Page 1390 - Week 05 - Wednesday, 10 April 2013

Next page . . . . Previous page . . . . Speeches . . . . Contents . . . . Debates(HTML) . . . . PDF . . . . Video

The preschool involved also has to be willing to have the program at their schools and, again, for any number of reasons, that is not always possible. I understand that a new early learning centre has been opened in Bonython, but what of the need for families at both ends of the ACT—in Gungahlin and the far south of Tuggeranong? I am told that even older suburbs are under pressure for these services and none are forthcoming. We heard yesterday of the list of proposed new early childcare centres in various suburbs, the claims of sites being allocated and plans submitted. But unfortunately we know that the rhetoric of this government rarely matches the reality of delivery.

The learning support unit teachers in primary and high schools do not necessarily have specific training in special education. There is no requirement for them to do so and certainly there is no requirement to have specialist training in ASD. With any available support programs it is a case of knowing where to look. Parents have to be their own best advocate, lobbyist and detective for many of the support services they may be eligible to access. It is a complicated and convoluted process of assistance. The Therapy ACT autism team offers a program to families of children up to the age of 12 years who have received a diagnosis of ASD. This service comprises a series of six by three-hour workshops that aim to equip parents with a variety of skills and strategies.

ACT department of education has also in the past organised two-day workshops and information sessions as part of a positive partnerships initiative. There have also been additional funds directed to the therapy assistants in schools program. Happily, in the screening phases of this project some children who had not been previously diagnosed as having ASD were identified. But therapy assistants in schools is a “one size fits all” solution and it is not targeted at ASD. Of course, when it gets to the other end of the school cycle, the end of year 12 or year 10, there is even less support. We have token programs under a catch-all umbrella of post-school options. But in truth the options are few and none are specifically targeted to students with ASD.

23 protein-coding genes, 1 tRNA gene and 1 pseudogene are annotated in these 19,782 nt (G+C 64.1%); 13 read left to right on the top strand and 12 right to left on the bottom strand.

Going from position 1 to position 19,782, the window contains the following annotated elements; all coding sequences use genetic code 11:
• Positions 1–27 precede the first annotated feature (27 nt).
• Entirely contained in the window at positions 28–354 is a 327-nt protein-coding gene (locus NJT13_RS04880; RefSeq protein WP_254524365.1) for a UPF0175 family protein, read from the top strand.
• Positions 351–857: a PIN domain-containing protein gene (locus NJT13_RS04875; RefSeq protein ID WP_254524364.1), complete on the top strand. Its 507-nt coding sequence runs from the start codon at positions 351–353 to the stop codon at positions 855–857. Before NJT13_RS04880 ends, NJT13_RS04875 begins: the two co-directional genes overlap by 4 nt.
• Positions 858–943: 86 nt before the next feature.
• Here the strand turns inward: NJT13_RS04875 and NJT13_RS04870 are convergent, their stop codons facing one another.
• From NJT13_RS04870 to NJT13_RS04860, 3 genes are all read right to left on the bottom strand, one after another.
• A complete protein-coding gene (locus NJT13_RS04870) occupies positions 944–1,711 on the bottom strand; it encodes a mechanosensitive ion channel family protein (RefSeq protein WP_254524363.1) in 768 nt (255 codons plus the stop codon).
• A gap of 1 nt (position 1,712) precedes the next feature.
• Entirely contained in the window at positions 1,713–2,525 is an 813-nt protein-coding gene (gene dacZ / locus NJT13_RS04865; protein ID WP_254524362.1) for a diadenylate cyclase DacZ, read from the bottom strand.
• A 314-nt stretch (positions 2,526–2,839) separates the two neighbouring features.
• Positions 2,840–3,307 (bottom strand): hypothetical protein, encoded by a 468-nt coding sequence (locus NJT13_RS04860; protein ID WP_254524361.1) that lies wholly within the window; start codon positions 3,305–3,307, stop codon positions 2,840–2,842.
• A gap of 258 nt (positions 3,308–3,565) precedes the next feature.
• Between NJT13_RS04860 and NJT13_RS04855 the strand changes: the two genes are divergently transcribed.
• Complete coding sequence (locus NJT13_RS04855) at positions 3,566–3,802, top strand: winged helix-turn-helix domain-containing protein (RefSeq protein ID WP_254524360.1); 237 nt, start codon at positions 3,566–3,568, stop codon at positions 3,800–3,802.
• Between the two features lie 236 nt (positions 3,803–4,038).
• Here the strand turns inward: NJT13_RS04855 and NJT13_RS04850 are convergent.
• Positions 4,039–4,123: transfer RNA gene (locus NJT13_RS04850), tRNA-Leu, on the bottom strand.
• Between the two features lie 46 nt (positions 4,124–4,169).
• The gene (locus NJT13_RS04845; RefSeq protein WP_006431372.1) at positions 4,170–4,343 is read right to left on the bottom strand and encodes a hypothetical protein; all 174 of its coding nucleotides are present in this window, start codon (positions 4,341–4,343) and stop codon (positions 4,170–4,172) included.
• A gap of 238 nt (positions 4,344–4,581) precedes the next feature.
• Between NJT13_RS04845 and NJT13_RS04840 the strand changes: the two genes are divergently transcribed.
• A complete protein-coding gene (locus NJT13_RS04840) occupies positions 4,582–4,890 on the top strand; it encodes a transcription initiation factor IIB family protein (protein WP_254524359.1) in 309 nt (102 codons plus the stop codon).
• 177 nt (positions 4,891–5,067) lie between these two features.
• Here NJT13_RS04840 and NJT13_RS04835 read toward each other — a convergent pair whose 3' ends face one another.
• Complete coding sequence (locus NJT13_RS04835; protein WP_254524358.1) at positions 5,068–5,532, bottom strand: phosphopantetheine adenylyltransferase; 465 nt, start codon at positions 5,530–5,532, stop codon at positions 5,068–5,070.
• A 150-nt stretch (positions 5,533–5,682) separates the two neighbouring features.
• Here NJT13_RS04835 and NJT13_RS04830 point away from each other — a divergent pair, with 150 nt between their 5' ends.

We believe that families in the ACT need at least the equivalent of what is on offer in other states, and we currently do not. We need the sort of best practice services that were proposed by the Australian government’s 2004 report that reviewed the most effective models of practice in early intervention therapies. Reports are all very well, but we need more than the tired old glossy brochure trick and endless strategy sessions. People are wanting action. They are wanting real support. The government cannot, like it has with so many other programs, sit back and believe it needs to do no more because the federal government is picking up the slack.

That is not good enough. So often in debates in recent months it has been suggested that it will be a matter for the NDIS. We are led to believe that the NDIS will cover all this. As far as we can see, the NDIS is just another opt-out and cop-out at this stage. I draw Mr Rattenbury’s attention to that and seek support from him.

Ms Burch: That is your view on NDIS—a cop-out?

MR DOSZPOT: Our view on NDIS is that it is used as an excuse by your government in order not to be as active as you should be. Ms Burch, do not try and change my words. Our motion also proposes support for organisations, such as

Next page . . . . Previous page . . . . Speeches . . . . Contents . . . . Debates(HTML) . . . . PDF . . . . Video